Multiverse is growing fast. In the past year, we’ve tripled our number of apprentices – despite the pandemic. This wasn’t an easy task and was only made possible by our relationships with schools and community partners.

We’re now excited to build on this momentum. This means forging more relationships with community organizations to ensure professional apprenticeships reach young people currently underrepresented across many corporate sectors. It’s about equity of opportunity.

Creating an outstanding alternative to college

The past year has disrupted 'normal' for a number of folks. It’s also given us an opportunity to rebuild systems that traditionally haven’t served a vast number of people. Specifically - access to education and gainful employment.

Even before the pandemic, we were seeing signs of change. In 2019; 250,000 new apprenticeships were created in the US, the highest number in a decade. Now we want to push that figure higher. This is vital given the context of the current economic crisis, which has generally been hardest on younger workers.

What is a professional apprenticeship?

Put simply, it’s a 12+ month applied learning experience focused on developing relevant, in demand skills. Apprentices are fully employed from day one and earn while they learn – at no cost to the individual. Open to all ages, people can reskill at any stage of their career.

Through this model, people who don’t hold a bachelor’s degree can start a career in tech without the upfront cost colleges and many boot camps require. This eliminates a huge barrier to further education. While on the job, apprentices apply their learning immediately and receive real-time feedback in their role.

An incredible vehicle for social mobility

We recently sat on a panel hosted by one of our partners, Blacks In Technology. When discussing the advantages of apprenticeships, so many attendees were excited about the prospect of learning and earning without having to juggle several jobs.

Apprenticeships have the potential to be an incredible vehicle for social mobility. According to the US Treasury, Americans owe over $1.71 trillion in student loan debt, spread out among 44.7 million borrowers. This cost bars many folks from pursuing a degree, while also becoming an obstacle to mobility whether they graduate or not.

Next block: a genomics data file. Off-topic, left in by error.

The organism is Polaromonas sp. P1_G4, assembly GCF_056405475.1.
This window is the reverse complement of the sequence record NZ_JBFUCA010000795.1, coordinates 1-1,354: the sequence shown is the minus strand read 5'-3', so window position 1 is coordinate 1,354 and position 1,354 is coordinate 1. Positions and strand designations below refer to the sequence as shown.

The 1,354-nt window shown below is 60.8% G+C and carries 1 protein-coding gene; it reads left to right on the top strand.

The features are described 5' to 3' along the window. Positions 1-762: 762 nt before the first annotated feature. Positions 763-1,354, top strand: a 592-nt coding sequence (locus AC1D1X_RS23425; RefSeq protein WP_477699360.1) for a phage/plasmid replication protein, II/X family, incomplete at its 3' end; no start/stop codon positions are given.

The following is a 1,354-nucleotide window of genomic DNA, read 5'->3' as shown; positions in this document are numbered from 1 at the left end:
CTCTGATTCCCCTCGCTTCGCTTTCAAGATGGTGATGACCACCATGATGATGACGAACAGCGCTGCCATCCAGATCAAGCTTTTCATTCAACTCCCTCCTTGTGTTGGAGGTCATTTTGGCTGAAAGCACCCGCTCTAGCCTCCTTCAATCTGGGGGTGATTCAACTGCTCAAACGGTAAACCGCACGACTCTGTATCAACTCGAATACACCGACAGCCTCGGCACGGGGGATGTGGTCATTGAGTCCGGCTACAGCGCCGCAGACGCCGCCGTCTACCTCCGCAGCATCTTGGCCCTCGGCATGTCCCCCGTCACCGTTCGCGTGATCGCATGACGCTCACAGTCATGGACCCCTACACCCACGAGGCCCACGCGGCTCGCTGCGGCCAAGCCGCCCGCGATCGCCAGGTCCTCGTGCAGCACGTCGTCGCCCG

Apprenticeships acknowledge this inequality – and tackle it. Cartomu Kabba, a data apprentice says: “Multiverse apprenticeships give young people like me more options. We don't have to worry about our financial situation, while getting an education that's relevant and useful.”

Talent is evenly distributed, opportunity is not

Our Outreach Team is dedicated to reaching young people who have historically been left out. A McKinsey Global Survey found that 87% of executives identify skill gaps in their workforce or expect them within a few years. We know the talent is out there. So how do we find it?

The answer is a three-pronged outreach strategy. This involves:

  1. High School & Community College Liaison Programs: We help students understand all their options while they’re still in high school. This means engaging with principals, teachers and counselors to share the apprenticeship model. We also facilitate meetings with guardians and students to answer any questions. The goal is to ensure all parties understand how to access opportunities – and how to navigate them to completion.
  2. Tech-focused outreach:  We partner with tech-focused community groups like Generation US and Code Nation to reach young people from groups underrepresented within the tech industry. We’re excited about the opportunities this allows us to provide. Through our partnership with Generation US, young people completed an intensive tech bootcamp and were able to progress to our professional apprenticeships at top Fortune 100 companies. Hani Mohamad, Alumni Manager at Code Nation, sums up this point nicely: "It's all about supporting our Code Nation students as they navigate their journey into tech – whether they go the traditional college route or decide that an alternative program is best for them. The apprenticeship program has a meaningful impact on students who want to explore alternative pathways to college where they can learn new skills, receive personalized support, and be part of a global community."
  3. Missioned aligned-partnerships: We work extensively with youth organizations who help young people into employment and training – particularly those overcoming barriers to entry. These organizations include The Youth Employment Partnership, Inc. and Phipps Neighborhoods.

The time for change is now


Democratizing access to the best careers has never been more critical. Currently, 41% of college graduates are underemployed – working in jobs that don’t require a degree.

By providing real alternatives for young people, we can open up a better future for them and their families, our country’s businesses, and our wider economy.

We’re excited by what we’ve accomplished during a difficult year. Now it’s time to look forward and keep growing our partnerships in 2021!